Page:Popular Science Monthly Volume 10.djvu/254

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in all nations; and it will also be of a special value to the scientific students of ethnology, not only for the breadth and care of its discussions, and the immense amount of information condensed in its text, but also for the copious wealth of its references to the literature and authorities of the subject.

No just idea of its broad range of interesting topics pertaining to the nature, characters, habits, and diversities of man, can be conveyed in a brief notice of the work. But, as its materials are derived from the most instructive portions of history, from the descriptions of races furnished by travelers, from wide geographical observation, and from the various sciences which illustrate the constitution of man and his intercourse with surrounding Nature, the facts brought forward have a very wide diversity of interest, so that we cannot dip into the volume anywhere without becoming quickly absorbed in the question under consideration.

The book is divided into two parts. In the introduction to the first part the author devotes himself to the question of man's place in creation, of the unity or plurality of the human race, of the place of its origin and the problem of its antiquity; then follows a series of disquisitions on the physical characters and the linguistic characters of man, and the industrial, social, and religious phases of his development. The second part is descriptive of the races of mankind, which are taken up in their leading divisions, and in their geographical distribution, and considered with as much detail as the limits of the work will allow. The book, of course, has nothing like the comprehensiveness or strictness of method and classification that characterizes Mr. Spencer's great work, "Descriptive Sociology;" nor has it the depth and completeness of analysis of social phenomena that mark the "Principles of Sociology" by the same author; but, as a résumé of the subject in a single handy volume, we have probably nothing so good in the language.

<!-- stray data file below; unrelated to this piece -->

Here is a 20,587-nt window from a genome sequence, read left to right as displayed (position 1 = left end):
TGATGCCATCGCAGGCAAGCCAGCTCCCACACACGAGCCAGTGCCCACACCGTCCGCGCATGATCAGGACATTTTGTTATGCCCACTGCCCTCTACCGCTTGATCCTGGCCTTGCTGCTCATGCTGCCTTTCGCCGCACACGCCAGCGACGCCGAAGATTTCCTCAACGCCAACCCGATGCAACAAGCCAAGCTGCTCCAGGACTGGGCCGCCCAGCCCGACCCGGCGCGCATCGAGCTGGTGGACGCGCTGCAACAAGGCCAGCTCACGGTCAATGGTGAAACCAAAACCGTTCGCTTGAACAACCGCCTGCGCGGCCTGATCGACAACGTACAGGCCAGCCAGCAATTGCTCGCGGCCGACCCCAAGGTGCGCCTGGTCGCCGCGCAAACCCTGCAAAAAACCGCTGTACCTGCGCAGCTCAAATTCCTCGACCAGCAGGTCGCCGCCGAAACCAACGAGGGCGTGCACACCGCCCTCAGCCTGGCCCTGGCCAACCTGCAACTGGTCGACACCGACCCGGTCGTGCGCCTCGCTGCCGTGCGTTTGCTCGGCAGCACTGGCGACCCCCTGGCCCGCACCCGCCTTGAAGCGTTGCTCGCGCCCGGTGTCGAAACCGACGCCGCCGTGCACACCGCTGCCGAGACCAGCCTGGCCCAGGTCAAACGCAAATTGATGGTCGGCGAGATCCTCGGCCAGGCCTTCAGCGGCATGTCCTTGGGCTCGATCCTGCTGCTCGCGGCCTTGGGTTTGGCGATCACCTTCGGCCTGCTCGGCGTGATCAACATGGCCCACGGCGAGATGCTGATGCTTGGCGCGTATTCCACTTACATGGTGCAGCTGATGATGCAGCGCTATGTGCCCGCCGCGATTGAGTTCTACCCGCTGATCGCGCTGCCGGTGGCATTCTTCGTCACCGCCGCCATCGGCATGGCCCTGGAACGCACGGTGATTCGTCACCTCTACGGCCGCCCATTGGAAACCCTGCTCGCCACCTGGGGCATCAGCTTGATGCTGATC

Report of the Geological Survey of Ohio. Published by authority of the Legislature of Ohio. 4 vols. Columbus: Nevins & Myers, State Printers.

The first geological information obtained concerning the State of Ohio was derived from a report made by a committee which took its observations in the summer of 1836. Geology was then a science in a preliminary stage of development, and the application of the existing knowledge was impeded by ignorance of the general outlines of the country. Paleontology was in much greater obscurity, and it is natural that the report of that period should seem imperfect at the present time.

In March, 1869, the Legislature passed a bill authorizing a complete survey of the State by a committee of competent men. In addition to a minute geological investigation, they were to make a careful chemical analysis, including a classification of the various soils, and the best means for promoting their utility; and were to take observations to determine the local causes producing variations of climate, etc.

The officers appointed were Prof. J. S. Newberry, chief geologist; Edward Orton and E. B. Andrews, assistant geologists; T. G. Wormley, chemist; F. B. Meek, paleontologist, besides a number of local assistants. They entered upon their work June 1, 1869, and finished it June 1, 1874, at a cost of $256,000, including the publication of four volumes of reports. For rapidity of action, thoroughness of results, and moderation in the expense, this survey contrasts most favorably with those made in other States. Thus far there have been published two volumes on geology and two on paleontology, with maps of some of the counties. In the volumes on paleontology there are a large number of plates and illustrations, which are admirable specimens of careful work and beauty. Ohio is rich in fossil remains, having contributed largely to the cabinets of other States, and this is the first occasion on which they have been presented to the public. The plan of the corps was to publish six volumes, two on geology, two on paleontology, one on economic geology, and one on zoölogy, botany, and agriculture. The last two volumes have not yet been published, though the work of composition is far advanced.

Surveys had been made previous to this one in many of the other States, which presented discrepancies that had given rise to much bitter discussion. It was, therefore, of importance that Ohio should be thoroughly explored, as it formed the key-